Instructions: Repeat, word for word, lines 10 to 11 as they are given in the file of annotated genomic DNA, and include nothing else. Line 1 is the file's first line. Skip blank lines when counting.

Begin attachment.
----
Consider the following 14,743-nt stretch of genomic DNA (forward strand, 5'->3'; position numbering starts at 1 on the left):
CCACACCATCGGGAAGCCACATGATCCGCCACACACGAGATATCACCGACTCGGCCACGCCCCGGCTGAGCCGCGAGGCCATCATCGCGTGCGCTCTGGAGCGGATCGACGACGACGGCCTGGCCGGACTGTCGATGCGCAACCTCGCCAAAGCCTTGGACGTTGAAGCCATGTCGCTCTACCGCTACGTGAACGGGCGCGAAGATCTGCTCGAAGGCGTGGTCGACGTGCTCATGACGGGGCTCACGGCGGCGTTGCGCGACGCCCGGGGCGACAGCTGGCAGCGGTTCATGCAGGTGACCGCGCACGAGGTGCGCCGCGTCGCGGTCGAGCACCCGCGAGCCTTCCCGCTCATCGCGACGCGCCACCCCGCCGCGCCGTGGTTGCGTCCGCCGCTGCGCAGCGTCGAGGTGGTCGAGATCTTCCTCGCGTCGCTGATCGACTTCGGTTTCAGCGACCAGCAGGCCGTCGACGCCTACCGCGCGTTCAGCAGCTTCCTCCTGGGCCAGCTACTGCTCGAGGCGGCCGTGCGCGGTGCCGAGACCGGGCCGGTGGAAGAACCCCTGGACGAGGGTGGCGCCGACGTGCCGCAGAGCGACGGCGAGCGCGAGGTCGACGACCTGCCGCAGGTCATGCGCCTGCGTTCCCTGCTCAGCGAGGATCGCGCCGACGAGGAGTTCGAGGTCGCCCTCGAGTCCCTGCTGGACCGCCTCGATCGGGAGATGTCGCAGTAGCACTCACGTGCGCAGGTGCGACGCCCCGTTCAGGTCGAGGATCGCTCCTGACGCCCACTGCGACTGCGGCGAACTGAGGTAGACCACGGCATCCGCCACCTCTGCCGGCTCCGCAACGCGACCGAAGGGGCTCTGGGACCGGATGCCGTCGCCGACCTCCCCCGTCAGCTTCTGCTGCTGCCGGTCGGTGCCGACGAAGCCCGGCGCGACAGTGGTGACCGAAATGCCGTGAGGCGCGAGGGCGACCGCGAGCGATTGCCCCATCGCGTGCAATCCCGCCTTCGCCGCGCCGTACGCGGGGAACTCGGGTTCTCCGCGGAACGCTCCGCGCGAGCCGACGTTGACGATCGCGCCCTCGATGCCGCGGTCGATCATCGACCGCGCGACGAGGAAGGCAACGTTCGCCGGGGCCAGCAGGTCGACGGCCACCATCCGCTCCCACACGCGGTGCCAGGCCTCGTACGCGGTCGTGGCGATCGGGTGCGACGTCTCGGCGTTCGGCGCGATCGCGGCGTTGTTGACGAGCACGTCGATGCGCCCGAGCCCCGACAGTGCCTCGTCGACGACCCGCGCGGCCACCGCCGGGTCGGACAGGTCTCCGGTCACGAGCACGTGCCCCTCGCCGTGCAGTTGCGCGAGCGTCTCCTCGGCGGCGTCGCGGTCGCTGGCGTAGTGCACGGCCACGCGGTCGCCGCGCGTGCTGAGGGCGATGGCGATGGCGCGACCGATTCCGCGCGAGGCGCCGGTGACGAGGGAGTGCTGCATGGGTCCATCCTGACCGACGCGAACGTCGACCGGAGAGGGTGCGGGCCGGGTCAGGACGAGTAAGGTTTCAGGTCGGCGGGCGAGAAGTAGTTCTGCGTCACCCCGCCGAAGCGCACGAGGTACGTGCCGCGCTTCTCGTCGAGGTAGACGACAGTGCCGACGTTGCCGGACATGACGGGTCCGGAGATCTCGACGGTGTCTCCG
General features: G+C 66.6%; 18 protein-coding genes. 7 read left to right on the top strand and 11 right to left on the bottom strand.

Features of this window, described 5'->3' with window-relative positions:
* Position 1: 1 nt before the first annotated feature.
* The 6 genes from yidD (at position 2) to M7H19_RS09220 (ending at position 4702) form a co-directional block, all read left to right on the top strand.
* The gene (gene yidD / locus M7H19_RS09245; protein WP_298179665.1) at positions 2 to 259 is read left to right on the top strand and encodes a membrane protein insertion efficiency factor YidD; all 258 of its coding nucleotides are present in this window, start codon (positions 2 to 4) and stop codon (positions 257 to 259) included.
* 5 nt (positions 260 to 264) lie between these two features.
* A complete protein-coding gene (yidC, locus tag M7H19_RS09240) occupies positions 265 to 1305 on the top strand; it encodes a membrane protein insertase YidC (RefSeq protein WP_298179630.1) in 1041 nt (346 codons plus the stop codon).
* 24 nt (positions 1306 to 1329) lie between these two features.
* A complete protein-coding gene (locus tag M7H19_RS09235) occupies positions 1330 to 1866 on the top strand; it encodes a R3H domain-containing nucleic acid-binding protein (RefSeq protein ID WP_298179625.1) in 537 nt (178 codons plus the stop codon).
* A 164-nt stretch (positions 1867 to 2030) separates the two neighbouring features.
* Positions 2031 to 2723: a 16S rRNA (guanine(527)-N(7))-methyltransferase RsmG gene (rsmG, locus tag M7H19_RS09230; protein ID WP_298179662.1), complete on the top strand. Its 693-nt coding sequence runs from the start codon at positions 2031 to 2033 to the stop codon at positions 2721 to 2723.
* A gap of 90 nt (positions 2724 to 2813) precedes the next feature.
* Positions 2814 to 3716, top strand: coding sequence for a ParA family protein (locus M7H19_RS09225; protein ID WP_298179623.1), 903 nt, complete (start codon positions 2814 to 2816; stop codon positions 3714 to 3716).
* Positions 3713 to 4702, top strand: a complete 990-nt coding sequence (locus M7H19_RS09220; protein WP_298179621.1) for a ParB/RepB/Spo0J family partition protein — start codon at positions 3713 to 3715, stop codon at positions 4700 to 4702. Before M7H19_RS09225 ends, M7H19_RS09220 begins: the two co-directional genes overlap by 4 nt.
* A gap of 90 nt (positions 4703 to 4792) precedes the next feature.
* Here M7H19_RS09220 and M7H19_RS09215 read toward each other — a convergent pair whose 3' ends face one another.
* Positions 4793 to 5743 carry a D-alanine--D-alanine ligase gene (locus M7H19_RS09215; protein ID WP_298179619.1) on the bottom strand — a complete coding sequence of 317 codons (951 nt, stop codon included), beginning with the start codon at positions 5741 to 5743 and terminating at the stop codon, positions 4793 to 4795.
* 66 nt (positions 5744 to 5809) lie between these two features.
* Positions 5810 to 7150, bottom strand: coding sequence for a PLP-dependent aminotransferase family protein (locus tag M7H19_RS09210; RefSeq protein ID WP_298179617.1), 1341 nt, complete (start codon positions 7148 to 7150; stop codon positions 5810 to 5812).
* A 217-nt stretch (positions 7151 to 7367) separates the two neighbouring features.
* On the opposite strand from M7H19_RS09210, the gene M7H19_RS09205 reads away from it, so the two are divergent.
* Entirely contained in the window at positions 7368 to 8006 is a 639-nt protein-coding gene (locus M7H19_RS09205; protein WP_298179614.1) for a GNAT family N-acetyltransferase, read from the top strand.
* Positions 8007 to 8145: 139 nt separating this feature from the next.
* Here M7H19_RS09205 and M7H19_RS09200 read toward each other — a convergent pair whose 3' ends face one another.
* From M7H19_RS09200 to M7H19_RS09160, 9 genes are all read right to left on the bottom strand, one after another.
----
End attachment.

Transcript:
* 24 nt (positions 1306 to 1329) lie between these two features.
* A complete protein-coding gene (locus tag M7H19_RS09235) occupies positions 1330 to 1866 on the top strand; it encodes a R3H domain-containing nucleic acid-binding protein (RefSeq protein ID WP_298179625.1) in 537 nt (178 codons plus the stop codon).